Sonny & The Sunsets - Talent Night At The Ashram - Albums - Reviews - Soundblab

Sonny & The Sunsets - Talent Night At The Ashram

by Rob Taylor Rating:4.5 Release Date:2015-02-16

Sonny & the Sunsets write music said to be inspired by warm nights lolling around Ocean Beach, San Francisco, sunset gazing and watching the monstrous rips pull the surfers around its watery vortex. I guess it makes demographic sense that the music is a kind of goofy, somnambulant 60s psych-folk. Like Dennis Wilson synergized with Jonathan Richman, and beamed through a kaleidoscope. Like if Tim Presley and White Fence hung out at the beach rather than in a dank basement.

The album kicks off with a couple of lines of Beach Boys-inspired harmony on ‘The Application’, but then flounces around with some fairly innocuous acoustic guitar and slightly grating synthesiser. The pleasant vocal harmonies interpose periodically over a lyric which implores the love of his life to consider his application for her affection: “I signed my name so hard/ I nearly broke my hand”. Geez, mate, I have to tell you, go easy on the social anxiety, and you may have more success.

‘Cheap Extensions’ increases the tempo with some neat jangle. Sunshine is spun across ‘Alice Leaves for the Mountains’, a song that succeeds at being melodically charming if not memorable. ‘Happy Carrot Health Food Store’, like ‘Talent Night at the Ashram’, is a title contrived to instil fear, and rather oddly includes an exchange between Sonny and his dog, which goes something like this:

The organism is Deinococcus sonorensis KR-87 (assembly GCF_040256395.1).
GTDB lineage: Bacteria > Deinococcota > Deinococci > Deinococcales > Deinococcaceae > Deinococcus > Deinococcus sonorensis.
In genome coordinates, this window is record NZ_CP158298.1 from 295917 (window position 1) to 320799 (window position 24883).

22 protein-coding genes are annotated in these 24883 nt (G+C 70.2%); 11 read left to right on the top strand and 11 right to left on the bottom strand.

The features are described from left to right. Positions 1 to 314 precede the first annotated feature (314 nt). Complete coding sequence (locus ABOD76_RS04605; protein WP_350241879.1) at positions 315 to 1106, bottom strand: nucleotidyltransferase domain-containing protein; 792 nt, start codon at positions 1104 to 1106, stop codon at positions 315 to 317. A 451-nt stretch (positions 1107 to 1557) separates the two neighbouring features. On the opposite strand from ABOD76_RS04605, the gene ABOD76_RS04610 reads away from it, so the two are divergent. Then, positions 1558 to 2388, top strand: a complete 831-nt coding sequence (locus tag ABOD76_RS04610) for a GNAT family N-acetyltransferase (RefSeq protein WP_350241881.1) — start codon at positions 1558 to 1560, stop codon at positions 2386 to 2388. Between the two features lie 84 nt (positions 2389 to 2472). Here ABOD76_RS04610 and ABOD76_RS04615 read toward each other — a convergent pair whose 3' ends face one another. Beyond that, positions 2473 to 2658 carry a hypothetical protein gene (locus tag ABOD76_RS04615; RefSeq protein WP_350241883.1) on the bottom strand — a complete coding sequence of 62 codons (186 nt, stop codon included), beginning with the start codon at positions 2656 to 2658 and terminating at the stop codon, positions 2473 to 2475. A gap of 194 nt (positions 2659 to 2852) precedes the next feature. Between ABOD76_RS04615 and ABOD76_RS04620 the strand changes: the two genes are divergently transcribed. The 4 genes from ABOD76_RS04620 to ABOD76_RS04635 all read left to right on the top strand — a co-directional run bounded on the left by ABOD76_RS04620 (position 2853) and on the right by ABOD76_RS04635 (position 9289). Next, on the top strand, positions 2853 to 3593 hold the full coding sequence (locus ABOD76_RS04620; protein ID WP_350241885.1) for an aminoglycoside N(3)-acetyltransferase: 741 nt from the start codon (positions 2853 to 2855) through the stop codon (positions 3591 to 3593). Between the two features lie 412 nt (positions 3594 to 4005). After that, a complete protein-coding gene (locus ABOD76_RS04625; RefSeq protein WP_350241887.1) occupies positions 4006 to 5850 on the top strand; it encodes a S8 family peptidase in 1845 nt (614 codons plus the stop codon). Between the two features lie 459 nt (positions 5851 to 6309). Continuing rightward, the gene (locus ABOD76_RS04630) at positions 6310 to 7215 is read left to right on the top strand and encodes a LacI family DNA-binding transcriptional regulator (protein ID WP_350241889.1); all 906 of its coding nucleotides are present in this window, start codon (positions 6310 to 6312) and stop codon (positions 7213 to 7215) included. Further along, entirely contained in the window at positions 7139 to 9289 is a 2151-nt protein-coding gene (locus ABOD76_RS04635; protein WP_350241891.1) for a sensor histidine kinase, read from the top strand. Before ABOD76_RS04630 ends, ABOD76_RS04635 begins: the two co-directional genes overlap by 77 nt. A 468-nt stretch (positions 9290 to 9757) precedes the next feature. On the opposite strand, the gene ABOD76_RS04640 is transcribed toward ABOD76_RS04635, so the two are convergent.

Sonny:  “I missed you, I wish we were walking around, I wish we were talking about whatever “

Dog:     “Woof”

Sonny: “Really... But I thought I never heard [sic] from you again”

Dog:    “Woof, woof”

Sonny: “Then why did you go?”

[dog whines]

Sonny: “What, well, I’m going to swallow you” [scene ends]

Trippy. Incomprehensible. I suppose the two go together, but I’m not benefiting any from that dialogue. Evidently though, Sonny Smith wrote this music initially intending that it be used for a play. It was abandoned, and here it’s manifested in folk-pop form.

Talent Night at the Ashram is certainly chock-full of breezy melodies, but the overall effect is slightly ponderous, and lyrically banal.

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